ANCHORING AFRICA’S NUCLEAR TECHNOLOGY
NTP Radioisotopes has gone from being a small-scale local producer of radiation products to a leading international supplier of industrial and medical radioisotopes.
Although NTP was only formally incorporated as a state-owned company in October 2003, our story goes back several decades – starting in the late 1950s, with the inception of South Africa’s nuclear research and technology programme and the construction of the SAFARI-1 nuclear reactor.
SAFARI-1 was built primarily as a research reactor, but its high flux operation meant it was also suitable for the generation of nuclear technology products, including fission isotopes used in medical diagnostic and treatment procedures.
The first medical radioisotopes, iodine-131 capsules, were produced in 1973, and an isotope processing facility was built at Pelindaba in 1977.
By the 1990s this facility was supplying more than 90% of all South African radiopharmaceuticals and had begun to export its products internationally. The same period, however, also saw a significant shift in the structure and operations of what would later become the NTP Group.
Following the lifting of economic sanctions and the signing of the nuclear non-proliferation treaty in the early 1990s, South Africa’s nuclear programme was dramatically scaled down. A government review panel was appointed to assess the viability of South Africa’s nuclear projects, including the SAFARI-1 reactor and the adjacent isotope facility, which at that stage employed just 30 people and was running at an annual loss of around R10-million.
It was at this stage that a group of scientists and engineers working at SAFARI-1 presented a bold new commercialisation plan. The legacy infrastructure at Pelindaba, coupled with the country’s inventory of enriched uranium and the availability of highly skilled local expertise, meant the existing enterprise was ideally positioned to attempt the large-scale production and export of key medical radioisotope molybdenum-99, in addition to other economically important radiochemicals such as iodine-131. The commercialisation plan included the ingenious repurposing of hot-cell complexes that had previously been designed to test fuel assemblies used at the Koeberg nuclear power facility. In addition to isotope production, a new facility was constructed adjacent to the reactor pool at SAFARI-1, to be used for the neutron transmutation doping of silicon for the semi-conductor industry.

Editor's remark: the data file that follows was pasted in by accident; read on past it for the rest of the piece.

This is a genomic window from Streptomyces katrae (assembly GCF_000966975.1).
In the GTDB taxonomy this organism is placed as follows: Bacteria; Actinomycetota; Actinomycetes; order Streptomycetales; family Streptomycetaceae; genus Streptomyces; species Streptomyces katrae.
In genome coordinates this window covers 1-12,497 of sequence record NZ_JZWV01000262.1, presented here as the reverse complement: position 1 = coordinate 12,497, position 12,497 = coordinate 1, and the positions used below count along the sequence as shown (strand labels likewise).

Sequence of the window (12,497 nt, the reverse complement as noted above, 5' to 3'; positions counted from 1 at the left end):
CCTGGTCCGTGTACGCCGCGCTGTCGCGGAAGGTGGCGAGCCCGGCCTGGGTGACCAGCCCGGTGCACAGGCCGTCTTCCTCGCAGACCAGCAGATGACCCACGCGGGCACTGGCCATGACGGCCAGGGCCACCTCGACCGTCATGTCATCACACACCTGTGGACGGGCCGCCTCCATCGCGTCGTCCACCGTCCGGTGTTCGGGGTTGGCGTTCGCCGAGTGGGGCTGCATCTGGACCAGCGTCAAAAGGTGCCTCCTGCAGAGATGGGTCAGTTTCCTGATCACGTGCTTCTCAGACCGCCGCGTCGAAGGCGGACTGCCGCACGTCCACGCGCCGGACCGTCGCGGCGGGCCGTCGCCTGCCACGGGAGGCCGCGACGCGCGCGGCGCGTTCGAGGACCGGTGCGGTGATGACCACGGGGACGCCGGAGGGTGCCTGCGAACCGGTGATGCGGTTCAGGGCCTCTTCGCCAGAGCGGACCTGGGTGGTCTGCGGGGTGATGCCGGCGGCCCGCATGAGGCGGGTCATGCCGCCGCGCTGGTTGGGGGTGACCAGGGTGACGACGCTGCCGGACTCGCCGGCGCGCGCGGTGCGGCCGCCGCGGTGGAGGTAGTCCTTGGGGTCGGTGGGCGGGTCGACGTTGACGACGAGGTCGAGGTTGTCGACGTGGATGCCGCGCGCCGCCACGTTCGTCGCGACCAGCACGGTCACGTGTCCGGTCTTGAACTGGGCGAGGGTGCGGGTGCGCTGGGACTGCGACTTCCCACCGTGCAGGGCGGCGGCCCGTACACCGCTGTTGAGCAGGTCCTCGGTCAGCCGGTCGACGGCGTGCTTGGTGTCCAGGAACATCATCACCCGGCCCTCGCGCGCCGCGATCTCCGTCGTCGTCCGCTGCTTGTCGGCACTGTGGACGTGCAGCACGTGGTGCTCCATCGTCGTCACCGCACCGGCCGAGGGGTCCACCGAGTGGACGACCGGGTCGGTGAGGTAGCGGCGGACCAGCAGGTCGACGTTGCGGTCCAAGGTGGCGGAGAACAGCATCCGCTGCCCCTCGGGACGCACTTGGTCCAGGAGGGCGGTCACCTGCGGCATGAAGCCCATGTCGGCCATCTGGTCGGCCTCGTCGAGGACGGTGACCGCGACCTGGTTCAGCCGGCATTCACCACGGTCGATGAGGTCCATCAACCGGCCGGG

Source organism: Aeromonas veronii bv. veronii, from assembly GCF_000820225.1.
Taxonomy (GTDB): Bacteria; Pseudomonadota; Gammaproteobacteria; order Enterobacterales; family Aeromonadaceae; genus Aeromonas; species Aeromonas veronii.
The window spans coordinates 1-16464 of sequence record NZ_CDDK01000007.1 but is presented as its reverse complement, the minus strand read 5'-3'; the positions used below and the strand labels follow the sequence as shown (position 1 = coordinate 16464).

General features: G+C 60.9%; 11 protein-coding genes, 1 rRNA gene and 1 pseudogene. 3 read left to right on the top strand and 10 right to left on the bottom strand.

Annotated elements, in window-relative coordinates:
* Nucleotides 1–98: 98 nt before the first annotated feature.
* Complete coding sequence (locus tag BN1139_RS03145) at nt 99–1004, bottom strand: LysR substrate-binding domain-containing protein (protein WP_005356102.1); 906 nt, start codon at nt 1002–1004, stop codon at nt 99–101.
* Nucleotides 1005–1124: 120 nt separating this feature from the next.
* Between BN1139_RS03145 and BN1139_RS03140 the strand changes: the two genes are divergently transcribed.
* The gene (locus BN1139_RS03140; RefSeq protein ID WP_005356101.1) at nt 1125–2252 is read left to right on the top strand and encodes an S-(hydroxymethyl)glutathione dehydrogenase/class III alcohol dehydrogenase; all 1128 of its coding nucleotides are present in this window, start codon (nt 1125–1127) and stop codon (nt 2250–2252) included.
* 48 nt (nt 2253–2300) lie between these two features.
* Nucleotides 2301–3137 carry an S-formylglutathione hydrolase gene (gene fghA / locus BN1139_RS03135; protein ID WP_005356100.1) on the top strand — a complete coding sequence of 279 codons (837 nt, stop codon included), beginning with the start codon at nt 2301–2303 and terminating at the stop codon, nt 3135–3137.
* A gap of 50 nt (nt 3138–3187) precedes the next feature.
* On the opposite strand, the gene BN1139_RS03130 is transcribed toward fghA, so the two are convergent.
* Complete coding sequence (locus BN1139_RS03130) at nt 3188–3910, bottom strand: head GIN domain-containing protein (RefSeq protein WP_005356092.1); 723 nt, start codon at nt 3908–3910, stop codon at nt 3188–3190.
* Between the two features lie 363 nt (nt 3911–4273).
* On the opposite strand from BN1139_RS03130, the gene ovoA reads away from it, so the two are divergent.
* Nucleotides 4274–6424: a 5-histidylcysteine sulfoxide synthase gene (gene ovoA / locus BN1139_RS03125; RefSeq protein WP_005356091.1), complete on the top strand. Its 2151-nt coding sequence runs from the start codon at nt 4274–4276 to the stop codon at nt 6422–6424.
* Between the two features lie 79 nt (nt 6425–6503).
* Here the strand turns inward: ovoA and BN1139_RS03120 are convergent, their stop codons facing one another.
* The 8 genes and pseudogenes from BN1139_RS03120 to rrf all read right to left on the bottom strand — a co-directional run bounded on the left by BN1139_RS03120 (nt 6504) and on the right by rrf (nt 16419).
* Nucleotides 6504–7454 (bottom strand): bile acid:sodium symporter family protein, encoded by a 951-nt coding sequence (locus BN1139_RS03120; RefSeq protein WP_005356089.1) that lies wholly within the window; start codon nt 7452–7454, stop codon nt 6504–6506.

Within the first year, the team had exceeded all initial production and income targets, and in doing so had ensured a sustainable future for SAFARI-1, nuclear physics, and nuclear medicine in Africa. The commercialisation plan was so successful that, within a decade, NTP was able to cover 90% of the annual operating and maintenance costs of SAFARI-1, with the remainder of the costs carried by Necsa to fund the research activities conducted at SAFARI-1.
Today, NTP employs over 400 people and has an annual turnover exceeding R1,2-billion. This proudly South African company supplies nearly a third of the world’s Mo-99, and exports radiation products to 50 countries.